2008 Mumbai terrorist attacks and the following global financial crisis have severely impacted wine consumption in India. "After average annual growth of around 25 per cent in wine consumption up until the crisis years, the volume of sales slumped sharply in 2009 and continued at low levels until a recovery began to emerge in 2012".
What is important to understand now is who is going to benefit from this unexpected surge among local and foreign producers.
The main hurdles for non-Indian producers are tariffs and local still limited knowledge and competence on high-quality wines. Generally speaking, "the punitive tariff on imported wine (150 per cent) and an onerous regulatory regime have ensured that it is domestic producers that are the beneficiaries" of the new positive trends. According to data recently collected by Winestate magazine, 1.8 million (9 litre) cases have been sold in 2013, but only 350,000 of them have been imported. Further, although there are more than 100 registered importers in India, only ten of them account for nearly 70 per cent of total sales of wine.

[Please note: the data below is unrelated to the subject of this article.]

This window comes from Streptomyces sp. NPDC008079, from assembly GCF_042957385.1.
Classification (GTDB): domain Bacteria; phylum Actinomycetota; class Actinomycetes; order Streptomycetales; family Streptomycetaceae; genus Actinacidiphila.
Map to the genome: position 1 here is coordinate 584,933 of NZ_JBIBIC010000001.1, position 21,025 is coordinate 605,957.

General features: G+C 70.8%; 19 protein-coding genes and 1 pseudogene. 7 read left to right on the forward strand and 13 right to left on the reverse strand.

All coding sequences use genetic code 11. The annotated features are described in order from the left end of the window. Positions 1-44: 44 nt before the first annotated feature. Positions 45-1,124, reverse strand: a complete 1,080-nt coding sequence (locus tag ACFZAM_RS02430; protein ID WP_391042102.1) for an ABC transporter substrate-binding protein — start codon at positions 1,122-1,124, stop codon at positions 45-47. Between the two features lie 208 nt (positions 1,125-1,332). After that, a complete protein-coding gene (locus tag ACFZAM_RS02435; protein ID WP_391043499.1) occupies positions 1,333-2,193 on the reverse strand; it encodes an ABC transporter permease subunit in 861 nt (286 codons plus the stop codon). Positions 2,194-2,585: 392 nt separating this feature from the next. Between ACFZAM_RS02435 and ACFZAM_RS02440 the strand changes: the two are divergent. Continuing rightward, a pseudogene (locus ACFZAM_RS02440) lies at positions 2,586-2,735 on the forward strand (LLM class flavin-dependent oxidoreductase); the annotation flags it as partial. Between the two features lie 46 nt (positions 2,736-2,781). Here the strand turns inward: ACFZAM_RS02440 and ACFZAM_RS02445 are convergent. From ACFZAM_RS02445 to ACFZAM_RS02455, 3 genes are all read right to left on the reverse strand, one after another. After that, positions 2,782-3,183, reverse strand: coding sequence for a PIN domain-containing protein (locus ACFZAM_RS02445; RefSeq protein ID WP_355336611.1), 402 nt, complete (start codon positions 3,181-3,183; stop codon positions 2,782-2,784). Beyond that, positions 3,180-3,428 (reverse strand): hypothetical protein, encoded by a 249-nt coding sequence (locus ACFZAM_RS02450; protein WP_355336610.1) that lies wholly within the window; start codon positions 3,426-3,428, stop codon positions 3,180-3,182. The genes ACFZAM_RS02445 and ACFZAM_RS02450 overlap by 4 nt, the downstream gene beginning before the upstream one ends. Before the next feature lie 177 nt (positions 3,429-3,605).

The fact that India's internal wine industry is almost entirely located in two states, Maharashtra (Mumbai) and Karnataka (Bangalore) and that wine consumption is basically concentrated there is somehow promising. In order to promote wine consumption as well as wine tourism, local wineries have recently started organizing wine festivals, winery events, cellar door experiences and winery dining options. To further raise their status and to attract middle class wine lovers, some of these wineries have started distributing imported wines. At the moment most of foreign labels come from Japan, Singapore and the United Kingdom, but is it realistic to expect that as soon as traditional European wine producers will learn about the Indian niche, they will find their way to jump into this new lucrative market.